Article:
Jump to content


Photo

Tutor For The English 'in French'?

Methode Franšaise ?

9 replies to this topic

#1 Geoff Wooff

Geoff Wooff

    Heavyweight Boxer

  • Members
  • PipPipPipPipPip
  • 2099 posts
  • Gender:Male
  • Location:France

Posted 29 January 2017 - 07:38 AM

Does anyone know if a  French  language Tutor  book  for the English  Concertina    exists ?

 

One of  my neighbours  has  begun  her  learning  with  a Jackie and its method  book  and labouriously  translating it  for her own use, she asked me if  anything exists  in French.  I am helping her  as best I can  but  any and every   learning tool  is an aid  to those who are used to  working that way, and for someone  who  has never done more  with music than  learn a few chord shapes  on the guitar.

 

Any thoughts ?

 

Geoff.



#2 gcoover

gcoover

    Heavyweight Boxer

  • Members
  • PipPipPipPipPip
  • 523 posts
  • Gender:Male
  • Location:Land of Aloha

Posted 29 January 2017 - 02:40 PM

The Frank Butler book, available as a free download on concertina.com is probably self-explanatory enough with good graphics (in case you can't find one in French).

 

Gary



#3 Geoff Wooff

Geoff Wooff

    Heavyweight Boxer

  • Members
  • PipPipPipPipPip
  • 2099 posts
  • Gender:Male
  • Location:France

Posted 30 January 2017 - 02:41 AM

Thanks for that Gary,

 

I recall the Frank Butler book  from the days  when I was  starting.....  I'll take a look.

 

Geoff.



#4 Mike Franch

Mike Franch

    Chatty concertinist

  • Members
  • PipPipPipPip
  • 465 posts
  • Gender:Male
  • Location:Baltimore Md. USA

Posted 30 January 2017 - 01:49 PM

Perhaps M. Loup could do some translating.

#5 Geoff Wooff

Geoff Wooff

    Heavyweight Boxer

  • Members
  • PipPipPipPipPip
  • 2099 posts
  • Gender:Male
  • Location:France

Posted 31 January 2017 - 07:41 AM

Well Mike,

translating is not too bad a problem,  my wife and/or myself should be  able manage that. Translating in a musical sense  of  course , in France they don't use the ABC#  etc  but  Do diese, Ré, Mi bemol  etc.   But why I am  asking  for a  french  tutor is  that  there is a certain  element of  ear memory  which is greatly helpful when  starting out to  play an instrument, especially a melodic  one. Frank  Butler goes fairly straight into reading the score  as his anchor  for the pupil... which is ok IF  the pupil  knows how to read  it or knows the melodies  chosen.

 

A  french person  will have  lots of  simple nursery rhymes, Christmas carols  etc etc  which are  well implanted in the memory  and  mostly not the same as  our English speaking  tune memories...  hence a  " Methode  de Concertina Anglais"  would be  a  help.


Edited by Geoff Wooff, 31 January 2017 - 01:11 PM.


#6 Mike Franch

Mike Franch

    Chatty concertinist

  • Members
  • PipPipPipPip
  • 465 posts
  • Gender:Male
  • Location:Baltimore Md. USA

Posted 31 January 2017 - 12:38 PM

. . .which is ok IF  the pupil  knows how to read  it or knows the melodies  chosen. A  french person  will have  lots of  simple nursery rhymes, Christmas carols  etc etc  which are  well implanted in the memory  and  mostly not the same as  our English speaking  tune memories..."


So true. As an English-speaking person with some familiarity with British tunes, I found some of Butler's assumptions (of the "every schoolboy knows" variety) amusing, and not particularly helpful.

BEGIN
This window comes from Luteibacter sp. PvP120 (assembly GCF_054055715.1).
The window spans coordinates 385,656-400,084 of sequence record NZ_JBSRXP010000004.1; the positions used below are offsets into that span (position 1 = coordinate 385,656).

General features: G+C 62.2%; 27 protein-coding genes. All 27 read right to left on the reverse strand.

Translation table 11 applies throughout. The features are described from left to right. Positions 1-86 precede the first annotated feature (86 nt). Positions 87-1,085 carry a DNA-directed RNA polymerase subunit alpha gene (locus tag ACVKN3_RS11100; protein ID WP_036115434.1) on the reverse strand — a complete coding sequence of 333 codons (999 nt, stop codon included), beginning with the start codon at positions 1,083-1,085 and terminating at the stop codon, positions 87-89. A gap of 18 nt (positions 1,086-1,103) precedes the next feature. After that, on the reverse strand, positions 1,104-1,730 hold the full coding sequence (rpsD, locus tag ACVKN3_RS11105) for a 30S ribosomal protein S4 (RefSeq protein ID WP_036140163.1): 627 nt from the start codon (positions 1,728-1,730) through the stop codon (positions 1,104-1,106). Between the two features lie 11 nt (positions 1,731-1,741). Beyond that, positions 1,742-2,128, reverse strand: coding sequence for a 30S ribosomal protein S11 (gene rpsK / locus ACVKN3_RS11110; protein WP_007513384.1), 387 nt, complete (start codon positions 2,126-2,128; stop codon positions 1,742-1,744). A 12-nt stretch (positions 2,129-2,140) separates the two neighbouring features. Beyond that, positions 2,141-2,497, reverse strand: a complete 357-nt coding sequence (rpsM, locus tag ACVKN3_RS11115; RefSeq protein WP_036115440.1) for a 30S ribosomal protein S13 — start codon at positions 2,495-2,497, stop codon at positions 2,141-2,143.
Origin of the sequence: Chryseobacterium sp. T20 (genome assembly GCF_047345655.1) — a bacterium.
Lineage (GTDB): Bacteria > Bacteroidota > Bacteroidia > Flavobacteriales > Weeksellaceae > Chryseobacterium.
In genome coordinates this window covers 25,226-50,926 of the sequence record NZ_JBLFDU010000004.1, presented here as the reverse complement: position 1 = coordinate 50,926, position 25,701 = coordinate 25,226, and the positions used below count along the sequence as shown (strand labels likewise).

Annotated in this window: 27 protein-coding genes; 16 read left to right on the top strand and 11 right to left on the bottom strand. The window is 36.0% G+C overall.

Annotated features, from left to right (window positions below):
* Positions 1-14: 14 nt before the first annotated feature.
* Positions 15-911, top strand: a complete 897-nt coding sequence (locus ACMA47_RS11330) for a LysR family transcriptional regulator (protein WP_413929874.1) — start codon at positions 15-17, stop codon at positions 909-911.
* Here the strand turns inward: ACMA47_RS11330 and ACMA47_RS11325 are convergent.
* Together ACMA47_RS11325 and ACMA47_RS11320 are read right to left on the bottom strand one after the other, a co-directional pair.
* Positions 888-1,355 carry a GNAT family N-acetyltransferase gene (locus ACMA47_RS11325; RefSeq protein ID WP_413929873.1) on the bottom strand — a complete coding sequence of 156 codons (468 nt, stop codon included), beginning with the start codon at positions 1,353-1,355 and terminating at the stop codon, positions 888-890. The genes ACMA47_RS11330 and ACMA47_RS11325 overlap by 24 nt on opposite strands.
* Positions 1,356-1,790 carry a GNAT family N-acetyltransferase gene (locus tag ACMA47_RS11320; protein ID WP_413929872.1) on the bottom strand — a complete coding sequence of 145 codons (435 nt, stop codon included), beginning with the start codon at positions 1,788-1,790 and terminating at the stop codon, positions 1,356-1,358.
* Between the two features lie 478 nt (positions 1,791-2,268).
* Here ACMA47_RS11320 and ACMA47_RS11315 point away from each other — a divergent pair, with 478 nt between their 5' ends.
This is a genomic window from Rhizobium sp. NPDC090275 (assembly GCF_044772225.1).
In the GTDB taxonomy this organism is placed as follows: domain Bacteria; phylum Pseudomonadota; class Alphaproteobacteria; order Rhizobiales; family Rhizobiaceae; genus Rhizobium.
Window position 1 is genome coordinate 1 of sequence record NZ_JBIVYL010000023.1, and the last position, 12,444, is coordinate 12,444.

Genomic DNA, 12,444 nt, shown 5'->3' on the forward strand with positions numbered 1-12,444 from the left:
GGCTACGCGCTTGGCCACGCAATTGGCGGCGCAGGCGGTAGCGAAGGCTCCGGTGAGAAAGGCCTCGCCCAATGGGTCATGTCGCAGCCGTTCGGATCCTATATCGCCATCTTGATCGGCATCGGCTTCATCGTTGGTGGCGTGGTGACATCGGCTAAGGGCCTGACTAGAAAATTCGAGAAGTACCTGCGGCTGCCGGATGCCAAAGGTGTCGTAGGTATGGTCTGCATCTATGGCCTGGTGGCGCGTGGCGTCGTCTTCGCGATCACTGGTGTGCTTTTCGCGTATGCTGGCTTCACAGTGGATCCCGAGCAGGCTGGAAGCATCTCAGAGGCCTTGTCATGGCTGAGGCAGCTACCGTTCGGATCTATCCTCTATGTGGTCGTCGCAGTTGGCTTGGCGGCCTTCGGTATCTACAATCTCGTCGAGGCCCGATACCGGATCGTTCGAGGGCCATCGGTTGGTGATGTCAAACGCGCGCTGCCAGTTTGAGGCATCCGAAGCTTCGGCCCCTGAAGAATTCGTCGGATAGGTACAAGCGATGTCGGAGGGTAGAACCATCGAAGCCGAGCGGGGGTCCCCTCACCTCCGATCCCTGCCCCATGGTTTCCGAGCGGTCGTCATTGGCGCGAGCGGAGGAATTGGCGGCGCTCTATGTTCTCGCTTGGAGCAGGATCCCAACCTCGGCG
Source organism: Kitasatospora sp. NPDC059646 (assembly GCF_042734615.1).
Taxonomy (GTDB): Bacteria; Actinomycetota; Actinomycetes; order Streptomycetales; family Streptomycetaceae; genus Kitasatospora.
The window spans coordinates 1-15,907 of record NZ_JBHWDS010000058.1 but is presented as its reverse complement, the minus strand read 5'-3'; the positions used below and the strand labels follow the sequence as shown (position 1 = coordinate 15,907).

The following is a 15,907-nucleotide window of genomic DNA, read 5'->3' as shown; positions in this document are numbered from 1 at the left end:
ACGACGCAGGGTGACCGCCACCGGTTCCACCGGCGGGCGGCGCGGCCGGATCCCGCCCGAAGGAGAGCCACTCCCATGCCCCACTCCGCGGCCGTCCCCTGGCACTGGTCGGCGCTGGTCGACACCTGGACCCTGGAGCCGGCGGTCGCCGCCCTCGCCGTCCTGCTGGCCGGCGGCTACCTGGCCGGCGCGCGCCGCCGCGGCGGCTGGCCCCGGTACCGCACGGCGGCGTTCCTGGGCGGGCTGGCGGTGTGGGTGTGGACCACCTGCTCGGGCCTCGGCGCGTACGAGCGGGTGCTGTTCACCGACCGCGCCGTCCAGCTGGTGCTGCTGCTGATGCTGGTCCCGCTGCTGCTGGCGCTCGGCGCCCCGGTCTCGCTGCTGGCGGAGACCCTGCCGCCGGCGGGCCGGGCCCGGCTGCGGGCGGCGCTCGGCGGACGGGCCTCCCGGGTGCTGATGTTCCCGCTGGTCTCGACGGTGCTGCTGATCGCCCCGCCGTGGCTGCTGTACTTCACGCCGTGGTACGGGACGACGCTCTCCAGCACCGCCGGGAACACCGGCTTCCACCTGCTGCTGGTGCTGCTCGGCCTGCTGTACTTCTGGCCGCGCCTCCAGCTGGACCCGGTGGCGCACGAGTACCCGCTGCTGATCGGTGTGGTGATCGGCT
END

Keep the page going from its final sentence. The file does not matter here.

#7 David Barnert

David Barnert

    Ineluctable Opinionmaker

  • Members
  • PipPipPipPipPipPip
  • 3051 posts
  • Gender:Male
  • Location:Albany, NY, USA

Posted 05 February 2017 - 09:24 AM

A  french person  will have  lots of  simple nursery rhymes, Christmas carols  etc etc  which are  well implanted in the memory  and  mostly not the same as  our English speaking  tune memories...  hence a  " Methode  de Concertina Anglais"  would be  a  help.

 

It’s a fascinating question. I wouldn’t be surprised if there isn’t one.

 

Remember Juliette Daum? She hasn’t been on concertina.net in years. Maybe if you got in touch with her she might know.



#8 Geoff Wooff

Geoff Wooff

    Heavyweight Boxer

  • Members
  • PipPipPipPipPip
  • 2099 posts
  • Gender:Male
  • Location:France

Posted 06 February 2017 - 02:04 AM

Thanks for the suggestion David.

 

I recall  that  Juliette  lived   somewhere close by  .  Worth a try  I guess.



#9 Teriodin

Teriodin

    Member

  • Members
  • PipPip
  • 10 posts
  • Gender:Male
  • Location:Lancashire, United Kingdom

Posted 07 February 2017 - 11:29 AM

The only French one I can find is for the Anglo (looking at the cover).

 

https://www.amazon.f...ords=concertina



#10 Geoff Wooff

Geoff Wooff

    Heavyweight Boxer

  • Members
  • PipPipPipPipPip
  • 2099 posts
  • Gender:Male
  • Location:France

Posted 10 February 2017 - 02:02 AM

The only French one I can find is for the Anglo (looking at the cover).

 

https://www.amazon.f...ords=concertina

Hmmm.... Yes.  I think  this  has been added to  her  library.

 

Still we are looking  to see if  there is a 'Methode'  in French ..... but also translating  what material  we have and  all  learning  from the process.  I have  suggested  to include  a  'learning tunes  by  ear'  approach  and so far  she is  pulling melodies  out of her memory  and trying them.

 

At her latest 'please help me'  visit    the  liking for several tunes our band played at the local  Folk Bal  was mentioned  so I countered  that the band members learned all those tunes 'by ear'... someone would suggest a new tune and  we'd all  record them playing it, take that home and learn  the piece.  I hope we can use   this approach  with our new  concertina player  who is getting on well  as a raw  beginner  at music reading from the  Wakker tutor.


Edited by Geoff Wooff, 10 February 2017 - 02:03 AM.




Reply to this topic



  


0 user(s) are reading this topic

0 members, 0 guests, 0 anonymous users